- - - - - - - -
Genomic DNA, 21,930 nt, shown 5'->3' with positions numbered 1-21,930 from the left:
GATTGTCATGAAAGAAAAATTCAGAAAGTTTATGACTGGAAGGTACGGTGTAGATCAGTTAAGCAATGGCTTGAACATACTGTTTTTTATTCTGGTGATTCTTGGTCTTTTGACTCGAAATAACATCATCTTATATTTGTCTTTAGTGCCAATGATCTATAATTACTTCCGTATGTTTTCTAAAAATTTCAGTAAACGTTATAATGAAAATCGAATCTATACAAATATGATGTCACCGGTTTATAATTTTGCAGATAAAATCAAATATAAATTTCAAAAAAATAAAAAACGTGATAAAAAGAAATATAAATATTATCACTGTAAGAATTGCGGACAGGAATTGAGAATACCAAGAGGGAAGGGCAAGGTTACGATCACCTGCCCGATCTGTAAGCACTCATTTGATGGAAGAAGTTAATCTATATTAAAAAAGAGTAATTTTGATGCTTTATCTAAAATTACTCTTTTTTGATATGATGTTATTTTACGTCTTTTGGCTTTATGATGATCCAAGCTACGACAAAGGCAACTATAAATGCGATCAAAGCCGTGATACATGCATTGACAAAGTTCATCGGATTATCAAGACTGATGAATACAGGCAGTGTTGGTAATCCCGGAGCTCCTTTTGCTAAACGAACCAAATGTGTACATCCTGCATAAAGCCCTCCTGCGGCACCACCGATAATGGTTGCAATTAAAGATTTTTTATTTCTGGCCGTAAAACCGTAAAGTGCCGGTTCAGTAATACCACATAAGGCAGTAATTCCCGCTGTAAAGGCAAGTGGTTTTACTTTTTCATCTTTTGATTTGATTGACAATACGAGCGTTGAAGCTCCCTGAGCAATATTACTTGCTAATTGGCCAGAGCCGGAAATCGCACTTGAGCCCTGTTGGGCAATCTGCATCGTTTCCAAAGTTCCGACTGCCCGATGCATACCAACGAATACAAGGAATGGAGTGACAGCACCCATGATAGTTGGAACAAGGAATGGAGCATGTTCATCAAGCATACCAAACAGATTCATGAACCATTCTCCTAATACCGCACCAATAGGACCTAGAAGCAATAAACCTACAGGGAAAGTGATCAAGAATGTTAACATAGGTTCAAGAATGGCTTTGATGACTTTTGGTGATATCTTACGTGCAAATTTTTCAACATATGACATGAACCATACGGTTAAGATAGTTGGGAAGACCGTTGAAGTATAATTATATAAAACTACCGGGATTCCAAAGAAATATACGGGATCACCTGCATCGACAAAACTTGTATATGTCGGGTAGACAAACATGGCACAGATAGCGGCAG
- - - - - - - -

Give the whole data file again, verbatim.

Genomic DNA, 21,930 nt, shown 5'->3' with positions numbered 1-21,930 from the left:
GATTGTCATGAAAGAAAAATTCAGAAAGTTTATGACTGGAAGGTACGGTGTAGATCAGTTAAGCAATGGCTTGAACATACTGTTTTTTATTCTGGTGATTCTTGGTCTTTTGACTCGAAATAACATCATCTTATATTTGTCTTTAGTGCCAATGATCTATAATTACTTCCGTATGTTTTCTAAAAATTTCAGTAAACGTTATAATGAAAATCGAATCTATACAAATATGATGTCACCGGTTTATAATTTTGCAGATAAAATCAAATATAAATTTCAAAAAAATAAAAAACGTGATAAAAAGAAATATAAATATTATCACTGTAAGAATTGCGGACAGGAATTGAGAATACCAAGAGGGAAGGGCAAGGTTACGATCACCTGCCCGATCTGTAAGCACTCATTTGATGGAAGAAGTTAATCTATATTAAAAAAGAGTAATTTTGATGCTTTATCTAAAATTACTCTTTTTTGATATGATGTTATTTTACGTCTTTTGGCTTTATGATGATCCAAGCTACGACAAAGGCAACTATAAATGCGATCAAAGCCGTGATACATGCATTGACAAAGTTCATCGGATTATCAAGACTGATGAATACAGGCAGTGTTGGTAATCCCGGAGCTCCTTTTGCTAAACGAACCAAATGTGTACATCCTGCATAAAGCCCTCCTGCGGCACCACCGATAATGGTTGCAATTAAAGATTTTTTATTTCTGGCCGTAAAACCGTAAAGTGCCGGTTCAGTAATACCACATAAGGCAGTAATTCCCGCTGTAAAGGCAAGTGGTTTTACTTTTTCATCTTTTGATTTGATTGACAATACGAGCGTTGAAGCTCCCTGAGCAATATTACTTGCTAATTGGCCAGAGCCGGAAATCGCACTTGAGCCCTGTTGGGCAATCTGCATCGTTTCCAAAGTTCCGACTGCCCGATGCATACCAACGAATACAAGGAATGGAGTGACAGCACCCATGATAGTTGGAACAAGGAATGGAGCATGTTCATCAAGCATACCAAACAGATTCATGAACCATTCTCCTAATACCGCACCAATAGGACCTAGAAGCAATAAACCTACAGGGAAAGTGATCAAGAATGTTAACATAGGTTCAAGAATGGCTTTGATGACTTTTGGTGATATCTTACGTGCAAATTTTTCAACATATGACATGAACCATACGGTTAAGATAGTTGGGAAGACCGTTGAAGTATAATTATATAAAACTACCGGGATTCCAAAGAAATATACGGGATCACCTGCATCGACAAAACTTGTATATGTCGGGTAGACAAACATGGCACAGATAGCGGCAG